Macdonald hated comedy that pandered to a like-minded crowd, once saying in an interview that stand-ups should hunt for laughter, not applause: "His love of pure joke-telling, where craft and timing are far more important than any bearing on reality, is captured in the hours of material from his online show Norm Macdonald Live, during which he would catch guests off guard by having them read offensive lines off printed cards," says David Sims. "As a 'comedian’s comedian,' he landed in hot water after giving an interview in which he sympathized with comics accused of harassment and racism, such as Louis C.K. and Roseanne Barr. (He later walked those comments back.) In that interview, he also offered a surprisingly protective view of traditional stand-up, dismissing other idiosyncratic approaches to the form, which surprised me, given his talent for innovation as a stand-up. But even though Macdonald excelled at challenging expectations and sometimes seemed to revel in the silence following a failed joke, his philosophy was firmly rooted in the magic power that skilled comedians have, to get a rise out of the toughest audience. He hated comedy that pandered to a like-minded crowd, once saying in an interview that stand-ups should hunt for laughter, not applause." As Macdonald once said: “There’s a difference between a clap and a laugh. A laugh is involuntary, but the crowd is in complete control when they’re clapping. They’re saying, ‘We agree with what you’re saying; proceed!’ But when they’re laughing, they’re genuinely surprised. And when they’re not laughing, they’re really surprised. And sometimes I think, in my little head, that that’s the best comedy of all."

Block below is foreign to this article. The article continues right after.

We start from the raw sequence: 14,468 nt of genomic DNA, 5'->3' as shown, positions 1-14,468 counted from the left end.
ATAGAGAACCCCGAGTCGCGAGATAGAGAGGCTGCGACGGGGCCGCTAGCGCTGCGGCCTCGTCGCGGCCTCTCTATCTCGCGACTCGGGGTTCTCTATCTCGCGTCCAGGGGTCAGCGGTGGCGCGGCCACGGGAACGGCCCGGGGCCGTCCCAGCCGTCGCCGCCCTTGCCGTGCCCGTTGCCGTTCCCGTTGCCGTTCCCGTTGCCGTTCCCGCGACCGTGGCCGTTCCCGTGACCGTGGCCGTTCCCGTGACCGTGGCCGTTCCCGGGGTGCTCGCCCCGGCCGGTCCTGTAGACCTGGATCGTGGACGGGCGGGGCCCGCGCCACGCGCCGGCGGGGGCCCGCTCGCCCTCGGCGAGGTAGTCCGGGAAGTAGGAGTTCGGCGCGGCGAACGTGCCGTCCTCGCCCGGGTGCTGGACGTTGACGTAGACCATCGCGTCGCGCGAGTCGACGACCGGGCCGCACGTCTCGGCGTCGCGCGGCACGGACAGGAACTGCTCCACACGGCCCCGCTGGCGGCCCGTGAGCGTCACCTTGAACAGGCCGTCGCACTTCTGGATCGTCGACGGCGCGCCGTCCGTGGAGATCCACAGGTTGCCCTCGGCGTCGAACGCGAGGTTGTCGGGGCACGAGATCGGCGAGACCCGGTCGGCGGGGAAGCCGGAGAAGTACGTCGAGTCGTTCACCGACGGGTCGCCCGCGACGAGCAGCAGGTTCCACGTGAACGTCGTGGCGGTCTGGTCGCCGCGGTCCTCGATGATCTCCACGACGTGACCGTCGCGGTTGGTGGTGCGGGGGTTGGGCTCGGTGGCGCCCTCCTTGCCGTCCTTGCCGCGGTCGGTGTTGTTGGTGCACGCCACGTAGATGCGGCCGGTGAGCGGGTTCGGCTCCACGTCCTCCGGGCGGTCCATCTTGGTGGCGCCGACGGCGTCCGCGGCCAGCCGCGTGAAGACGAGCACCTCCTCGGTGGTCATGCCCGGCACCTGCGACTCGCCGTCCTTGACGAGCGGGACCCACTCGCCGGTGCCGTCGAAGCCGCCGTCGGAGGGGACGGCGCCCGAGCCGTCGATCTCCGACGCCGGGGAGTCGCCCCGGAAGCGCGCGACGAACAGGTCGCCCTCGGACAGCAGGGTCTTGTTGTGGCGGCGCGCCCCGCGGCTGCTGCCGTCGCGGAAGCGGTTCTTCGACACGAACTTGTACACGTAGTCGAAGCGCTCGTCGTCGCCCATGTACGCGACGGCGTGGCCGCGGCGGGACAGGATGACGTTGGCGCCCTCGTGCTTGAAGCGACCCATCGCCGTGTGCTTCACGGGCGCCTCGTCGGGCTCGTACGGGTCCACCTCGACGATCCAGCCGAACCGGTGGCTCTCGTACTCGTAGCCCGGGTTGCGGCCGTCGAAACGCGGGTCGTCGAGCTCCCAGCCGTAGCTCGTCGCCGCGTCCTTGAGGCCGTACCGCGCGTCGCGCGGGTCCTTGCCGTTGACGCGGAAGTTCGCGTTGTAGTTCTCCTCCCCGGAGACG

Rob Schneider likened his former SNL colleague to jazz legend John Coltrane: "You could tell a joke and it could get nothing, and he could tell that same joke and murder with it,” Schneider said, adding: “Norm would have this incredible ability to tell a joke and you have no idea where it’s going, and then you get lost and you think, ‘Oh man, I know where this is going.' But then the next thing you know, you forget. He was a master of turns and sleight.”
SNL's Darrell Hammond recalls Macdonald being a no-frills kind of guy: "He wasn't seeking fame and he wasn't seeking fortune or power. He just was living his life, trying to be funny," Hammond said. "And so when you're around him, it seemed so unremarkable at the time, it was just Norm being funny and being him — which was no filter between your brain and your mouth, and you say the thought that is formed on the way out."